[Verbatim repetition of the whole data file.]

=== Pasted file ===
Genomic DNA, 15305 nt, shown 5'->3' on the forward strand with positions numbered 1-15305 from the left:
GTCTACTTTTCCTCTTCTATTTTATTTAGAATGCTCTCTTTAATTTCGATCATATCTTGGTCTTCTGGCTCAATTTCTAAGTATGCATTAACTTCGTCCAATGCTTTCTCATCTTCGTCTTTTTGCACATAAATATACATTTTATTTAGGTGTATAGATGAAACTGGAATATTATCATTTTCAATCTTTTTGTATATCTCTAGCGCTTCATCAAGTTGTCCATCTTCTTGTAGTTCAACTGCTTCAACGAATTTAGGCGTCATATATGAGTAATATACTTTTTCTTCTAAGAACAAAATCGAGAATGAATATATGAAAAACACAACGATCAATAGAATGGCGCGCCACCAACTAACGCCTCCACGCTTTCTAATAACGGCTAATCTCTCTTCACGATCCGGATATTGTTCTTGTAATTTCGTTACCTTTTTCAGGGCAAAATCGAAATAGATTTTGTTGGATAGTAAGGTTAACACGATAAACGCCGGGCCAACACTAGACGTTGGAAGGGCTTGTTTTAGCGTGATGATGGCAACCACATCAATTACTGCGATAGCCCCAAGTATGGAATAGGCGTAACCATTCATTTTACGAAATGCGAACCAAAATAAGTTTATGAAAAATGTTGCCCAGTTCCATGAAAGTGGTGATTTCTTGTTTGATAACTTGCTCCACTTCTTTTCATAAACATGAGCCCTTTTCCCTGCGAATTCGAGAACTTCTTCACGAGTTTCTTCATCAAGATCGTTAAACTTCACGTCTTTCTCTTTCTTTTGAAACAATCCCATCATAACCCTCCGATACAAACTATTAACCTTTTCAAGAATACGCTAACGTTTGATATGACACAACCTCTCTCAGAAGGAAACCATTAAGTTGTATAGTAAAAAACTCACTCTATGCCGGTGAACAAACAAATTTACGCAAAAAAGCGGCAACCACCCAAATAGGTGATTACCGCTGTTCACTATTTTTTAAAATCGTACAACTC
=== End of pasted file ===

Genomic DNA, 15305 nt, shown 5'->3' on the forward strand with positions numbered 1-15305 from the left:
GTCTACTTTTCCTCTTCTATTTTATTTAGAATGCTCTCTTTAATTTCGATCATATCTTGGTCTTCTGGCTCAATTTCTAAGTATGCATTAACTTCGTCCAATGCTTTCTCATCTTCGTCTTTTTGCACATAAATATACATTTTATTTAGGTGTATAGATGAAACTGGAATATTATCATTTTCAATCTTTTTGTATATCTCTAGCGCTTCATCAAGTTGTCCATCTTCTTGTAGTTCAACTGCTTCAACGAATTTAGGCGTCATATATGAGTAATATACTTTTTCTTCTAAGAACAAAATCGAGAATGAATATATGAAAAACACAACGATCAATAGAATGGCGCGCCACCAACTAACGCCTCCACGCTTTCTAATAACGGCTAATCTCTCTTCACGATCCGGATATTGTTCTTGTAATTTCGTTACCTTTTTCAGGGCAAAATCGAAATAGATTTTGTTGGATAGTAAGGTTAACACGATAAACGCCGGGCCAACACTAGACGTTGGAAGGGCTTGTTTTAGCGTGATGATGGCAACCACATCAATTACTGCGATAGCCCCAAGTATGGAATAGGCGTAACCATTCATTTTACGAAATGCGAACCAAAATAAGTTTATGAAAAATGTTGCCCAGTTCCATGAAAGTGGTGATTTCTTGTTTGATAACTTGCTCCACTTCTTTTCATAAACATGAGCCCTTTTCCCTGCGAATTCGAGAACTTCTTCACGAGTTTCTTCATCAAGATCGTTAAACTTCACGTCTTTCTCTTTCTTTTGAAACAATCCCATCATAACCCTCCGATACAAACTATTAACCTTTTCAAGAATACGCTAACGTTTGATATGACACAACCTCTCTCAGAAGGAAACCATTAAGTTGTATAGTAAAAAACTCACTCTATGCCGGTGAACAAACAAATTTACGCAAAAAAGCGGCAACCACCCAAATAGGTGATTACCGCTGTTCACTATTTTTTAAAATCGTACAACTC